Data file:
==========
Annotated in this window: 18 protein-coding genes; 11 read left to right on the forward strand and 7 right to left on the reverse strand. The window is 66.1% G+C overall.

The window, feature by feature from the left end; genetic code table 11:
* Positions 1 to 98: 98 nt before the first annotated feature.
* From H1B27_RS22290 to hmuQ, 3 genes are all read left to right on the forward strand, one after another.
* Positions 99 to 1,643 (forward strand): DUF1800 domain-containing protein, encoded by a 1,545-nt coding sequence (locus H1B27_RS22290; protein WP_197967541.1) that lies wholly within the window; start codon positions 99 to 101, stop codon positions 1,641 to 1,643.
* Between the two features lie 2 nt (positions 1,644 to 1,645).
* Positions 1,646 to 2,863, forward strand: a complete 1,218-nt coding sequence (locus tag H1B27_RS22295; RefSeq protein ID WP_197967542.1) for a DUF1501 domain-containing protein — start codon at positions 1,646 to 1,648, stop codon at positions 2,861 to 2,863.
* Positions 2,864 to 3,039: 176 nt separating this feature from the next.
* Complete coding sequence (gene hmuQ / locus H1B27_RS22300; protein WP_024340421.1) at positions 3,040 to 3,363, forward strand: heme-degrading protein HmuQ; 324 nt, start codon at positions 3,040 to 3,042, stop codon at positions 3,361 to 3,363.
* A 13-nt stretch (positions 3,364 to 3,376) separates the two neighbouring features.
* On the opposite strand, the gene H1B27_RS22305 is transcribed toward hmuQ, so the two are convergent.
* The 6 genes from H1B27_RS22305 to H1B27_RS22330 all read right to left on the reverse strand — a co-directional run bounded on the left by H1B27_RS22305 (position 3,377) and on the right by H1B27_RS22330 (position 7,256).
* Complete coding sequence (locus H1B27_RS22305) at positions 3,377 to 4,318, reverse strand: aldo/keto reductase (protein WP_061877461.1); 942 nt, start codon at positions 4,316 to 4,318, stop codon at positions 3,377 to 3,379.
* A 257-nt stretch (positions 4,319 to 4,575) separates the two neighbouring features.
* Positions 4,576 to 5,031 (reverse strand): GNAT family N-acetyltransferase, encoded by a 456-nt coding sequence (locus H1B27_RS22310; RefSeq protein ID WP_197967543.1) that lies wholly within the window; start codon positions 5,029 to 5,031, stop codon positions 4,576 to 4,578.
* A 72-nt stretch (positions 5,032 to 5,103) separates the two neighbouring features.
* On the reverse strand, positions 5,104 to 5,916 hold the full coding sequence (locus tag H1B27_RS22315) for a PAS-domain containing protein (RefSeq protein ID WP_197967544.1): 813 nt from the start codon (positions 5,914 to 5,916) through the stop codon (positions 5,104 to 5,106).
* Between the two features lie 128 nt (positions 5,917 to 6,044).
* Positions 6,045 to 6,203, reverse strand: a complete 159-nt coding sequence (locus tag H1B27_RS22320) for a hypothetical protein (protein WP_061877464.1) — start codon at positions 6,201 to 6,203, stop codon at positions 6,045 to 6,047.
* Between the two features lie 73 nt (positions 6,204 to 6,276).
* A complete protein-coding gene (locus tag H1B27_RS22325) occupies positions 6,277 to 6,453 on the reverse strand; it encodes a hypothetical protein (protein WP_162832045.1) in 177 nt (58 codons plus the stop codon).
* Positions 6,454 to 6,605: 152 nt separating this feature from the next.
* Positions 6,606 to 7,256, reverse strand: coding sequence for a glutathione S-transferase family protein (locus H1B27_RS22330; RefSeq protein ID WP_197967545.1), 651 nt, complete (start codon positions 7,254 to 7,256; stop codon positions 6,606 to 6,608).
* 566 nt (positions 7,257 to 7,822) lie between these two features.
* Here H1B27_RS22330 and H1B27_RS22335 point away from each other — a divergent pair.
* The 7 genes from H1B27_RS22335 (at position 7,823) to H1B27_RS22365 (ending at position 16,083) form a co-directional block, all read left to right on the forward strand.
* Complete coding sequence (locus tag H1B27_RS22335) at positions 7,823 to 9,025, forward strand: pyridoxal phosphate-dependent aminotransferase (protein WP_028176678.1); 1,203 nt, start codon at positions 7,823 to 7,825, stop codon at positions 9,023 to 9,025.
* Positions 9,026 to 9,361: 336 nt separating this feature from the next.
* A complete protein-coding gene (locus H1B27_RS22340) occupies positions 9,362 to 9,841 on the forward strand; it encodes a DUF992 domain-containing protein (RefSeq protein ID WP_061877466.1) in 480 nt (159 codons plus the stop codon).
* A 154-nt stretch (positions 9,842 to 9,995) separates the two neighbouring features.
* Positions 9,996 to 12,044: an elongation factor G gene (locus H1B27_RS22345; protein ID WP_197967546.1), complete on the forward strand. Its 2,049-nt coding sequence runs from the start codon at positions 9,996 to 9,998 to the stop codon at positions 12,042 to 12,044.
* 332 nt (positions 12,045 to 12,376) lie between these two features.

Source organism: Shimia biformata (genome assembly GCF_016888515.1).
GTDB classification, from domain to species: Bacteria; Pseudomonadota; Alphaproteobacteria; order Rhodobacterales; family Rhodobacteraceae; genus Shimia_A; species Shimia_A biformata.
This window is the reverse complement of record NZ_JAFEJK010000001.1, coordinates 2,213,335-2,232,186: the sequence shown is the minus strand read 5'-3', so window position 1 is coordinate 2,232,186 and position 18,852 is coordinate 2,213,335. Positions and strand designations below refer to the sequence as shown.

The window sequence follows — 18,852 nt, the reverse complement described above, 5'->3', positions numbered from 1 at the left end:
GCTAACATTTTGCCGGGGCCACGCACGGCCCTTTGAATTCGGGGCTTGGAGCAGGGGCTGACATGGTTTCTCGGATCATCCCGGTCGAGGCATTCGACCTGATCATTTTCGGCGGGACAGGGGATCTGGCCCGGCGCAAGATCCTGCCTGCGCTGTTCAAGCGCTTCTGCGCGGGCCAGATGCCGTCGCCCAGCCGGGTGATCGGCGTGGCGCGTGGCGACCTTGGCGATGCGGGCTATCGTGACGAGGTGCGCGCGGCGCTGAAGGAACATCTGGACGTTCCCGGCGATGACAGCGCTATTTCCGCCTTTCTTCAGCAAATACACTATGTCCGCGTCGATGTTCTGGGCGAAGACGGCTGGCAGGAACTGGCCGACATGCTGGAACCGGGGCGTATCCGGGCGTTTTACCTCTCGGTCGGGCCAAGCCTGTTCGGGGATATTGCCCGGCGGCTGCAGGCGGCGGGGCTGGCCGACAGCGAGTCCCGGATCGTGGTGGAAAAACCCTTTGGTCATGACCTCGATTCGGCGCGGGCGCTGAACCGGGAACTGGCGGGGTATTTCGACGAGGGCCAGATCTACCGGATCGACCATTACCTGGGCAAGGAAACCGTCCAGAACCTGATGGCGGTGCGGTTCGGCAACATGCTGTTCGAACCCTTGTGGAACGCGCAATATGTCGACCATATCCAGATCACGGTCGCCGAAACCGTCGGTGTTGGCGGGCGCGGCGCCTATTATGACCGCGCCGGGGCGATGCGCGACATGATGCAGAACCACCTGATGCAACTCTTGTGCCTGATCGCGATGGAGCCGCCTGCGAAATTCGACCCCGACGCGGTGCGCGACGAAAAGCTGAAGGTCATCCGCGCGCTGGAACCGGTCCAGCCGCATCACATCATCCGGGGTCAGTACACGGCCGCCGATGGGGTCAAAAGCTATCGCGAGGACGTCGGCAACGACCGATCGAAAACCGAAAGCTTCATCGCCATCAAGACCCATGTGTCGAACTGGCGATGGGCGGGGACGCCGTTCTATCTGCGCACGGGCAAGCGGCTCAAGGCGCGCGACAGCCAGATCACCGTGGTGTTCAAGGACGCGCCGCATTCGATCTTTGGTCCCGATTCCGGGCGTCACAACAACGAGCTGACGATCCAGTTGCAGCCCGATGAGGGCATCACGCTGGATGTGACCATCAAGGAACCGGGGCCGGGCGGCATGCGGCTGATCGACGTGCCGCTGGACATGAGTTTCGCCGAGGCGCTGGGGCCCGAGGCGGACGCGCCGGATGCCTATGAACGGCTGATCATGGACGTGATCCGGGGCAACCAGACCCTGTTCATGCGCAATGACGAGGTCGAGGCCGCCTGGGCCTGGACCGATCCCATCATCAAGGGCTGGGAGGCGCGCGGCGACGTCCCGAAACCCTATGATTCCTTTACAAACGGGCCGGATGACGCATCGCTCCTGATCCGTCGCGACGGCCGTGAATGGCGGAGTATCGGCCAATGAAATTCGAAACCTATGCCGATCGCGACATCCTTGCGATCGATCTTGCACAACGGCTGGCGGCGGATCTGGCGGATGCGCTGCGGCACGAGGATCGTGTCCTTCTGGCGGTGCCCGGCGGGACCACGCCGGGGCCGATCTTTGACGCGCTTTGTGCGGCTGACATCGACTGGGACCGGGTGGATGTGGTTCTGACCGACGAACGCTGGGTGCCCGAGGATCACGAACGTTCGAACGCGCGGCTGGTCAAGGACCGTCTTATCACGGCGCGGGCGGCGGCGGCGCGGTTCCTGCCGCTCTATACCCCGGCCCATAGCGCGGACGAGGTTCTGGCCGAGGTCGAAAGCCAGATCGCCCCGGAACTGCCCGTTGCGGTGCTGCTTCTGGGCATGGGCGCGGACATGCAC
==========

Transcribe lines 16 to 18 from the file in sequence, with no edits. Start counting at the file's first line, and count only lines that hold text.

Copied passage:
* A 72-nt stretch (positions 5,032 to 5,103) separates the two neighbouring features.
* On the reverse strand, positions 5,104 to 5,916 hold the full coding sequence (locus tag H1B27_RS22315) for a PAS-domain containing protein (RefSeq protein ID WP_197967544.1): 813 nt from the start codon (positions 5,914 to 5,916) through the stop codon (positions 5,104 to 5,106).
* Between the two features lie 128 nt (positions 5,917 to 6,044).